The Interplay between Language Skills and Dynamic Assessment

Farzaneh Shakki, Ali Derakhshan, Roya Sedigh Ziabari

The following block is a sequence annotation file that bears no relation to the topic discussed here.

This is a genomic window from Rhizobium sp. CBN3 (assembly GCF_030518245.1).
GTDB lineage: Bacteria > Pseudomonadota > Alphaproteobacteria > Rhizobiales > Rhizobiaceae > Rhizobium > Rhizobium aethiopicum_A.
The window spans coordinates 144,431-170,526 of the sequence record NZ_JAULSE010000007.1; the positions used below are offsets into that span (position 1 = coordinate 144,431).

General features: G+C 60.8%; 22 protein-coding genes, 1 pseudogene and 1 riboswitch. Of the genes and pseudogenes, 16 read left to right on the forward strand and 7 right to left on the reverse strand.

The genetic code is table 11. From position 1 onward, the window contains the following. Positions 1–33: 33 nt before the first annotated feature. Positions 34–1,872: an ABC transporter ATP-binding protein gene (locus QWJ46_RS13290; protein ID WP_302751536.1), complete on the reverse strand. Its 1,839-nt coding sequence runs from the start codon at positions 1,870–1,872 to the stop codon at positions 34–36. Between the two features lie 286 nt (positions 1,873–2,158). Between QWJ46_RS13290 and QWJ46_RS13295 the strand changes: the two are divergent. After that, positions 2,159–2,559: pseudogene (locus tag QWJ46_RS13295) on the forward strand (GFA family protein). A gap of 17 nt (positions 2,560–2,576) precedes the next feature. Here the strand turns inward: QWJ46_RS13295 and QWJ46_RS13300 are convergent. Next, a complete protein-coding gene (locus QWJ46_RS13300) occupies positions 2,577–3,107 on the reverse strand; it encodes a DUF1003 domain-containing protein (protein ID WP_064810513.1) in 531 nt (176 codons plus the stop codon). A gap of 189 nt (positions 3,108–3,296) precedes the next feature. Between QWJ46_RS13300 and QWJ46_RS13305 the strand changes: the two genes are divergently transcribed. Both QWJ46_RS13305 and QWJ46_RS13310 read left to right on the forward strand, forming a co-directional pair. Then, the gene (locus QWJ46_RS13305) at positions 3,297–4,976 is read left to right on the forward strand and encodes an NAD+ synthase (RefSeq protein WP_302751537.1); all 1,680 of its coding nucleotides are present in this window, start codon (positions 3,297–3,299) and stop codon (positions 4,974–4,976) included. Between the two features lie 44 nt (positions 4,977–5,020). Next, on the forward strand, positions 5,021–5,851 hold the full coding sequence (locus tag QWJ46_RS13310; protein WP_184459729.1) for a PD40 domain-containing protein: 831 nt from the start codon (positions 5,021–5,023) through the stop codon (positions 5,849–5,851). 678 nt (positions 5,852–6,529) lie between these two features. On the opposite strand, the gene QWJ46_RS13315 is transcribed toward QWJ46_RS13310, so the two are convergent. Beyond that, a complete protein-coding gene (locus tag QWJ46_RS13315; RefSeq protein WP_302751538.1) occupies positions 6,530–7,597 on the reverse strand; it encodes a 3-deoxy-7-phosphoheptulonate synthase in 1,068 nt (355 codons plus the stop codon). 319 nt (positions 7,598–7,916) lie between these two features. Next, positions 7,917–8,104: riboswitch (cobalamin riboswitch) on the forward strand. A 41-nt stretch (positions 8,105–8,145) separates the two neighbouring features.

Dynamic assessment (DA), as a pro-learning style of assessment, has been investigated in the educational literature for three decades or more. DA has been encouraged by the dearthof conventional static tests to prepare precise information about the individual’slearning abilities, change processes, specific deficient functions, and mediationalstrategies that are in charge for cognitive modifiability. DA, strongly rooted in Socio-cultural Theory (SCT) and Zone of Proximal Development (ZPD), is essentially defined as an approach which takes into account personal differences and their uses for teaching which accepts intervention in the assessment method.As stated by Lantolf and Poehner (2011), both collaborative functioning and interaction with others in DA differentiates it from traditional assessment. In DA processes, the emphasis is on the process rather than the products of learning. The important point is that dynamic assessment, as opposed to non-dynamic assessment (NDA), does not separate teaching from testing but instead takes them into account as two aspects of the same thing. Many authors have offered that DA could be used in all language skills, while others postulated that it cannot be useful in the ordinary classes. Regarding the significant contributions of DA in EFL/ESL contexts, the present paper, therefore, aims to review some important studies that have implemented DA on different language skills and the process of their research. It brings to the fore different theories underlying DA, including SCT and ZPD. It then elucidates two approaches to DA, namely interactionist and interventionist. It finally suggests some strands of research and emphasizes the implications of other studies conducted on the interplay between language skills and DA. 

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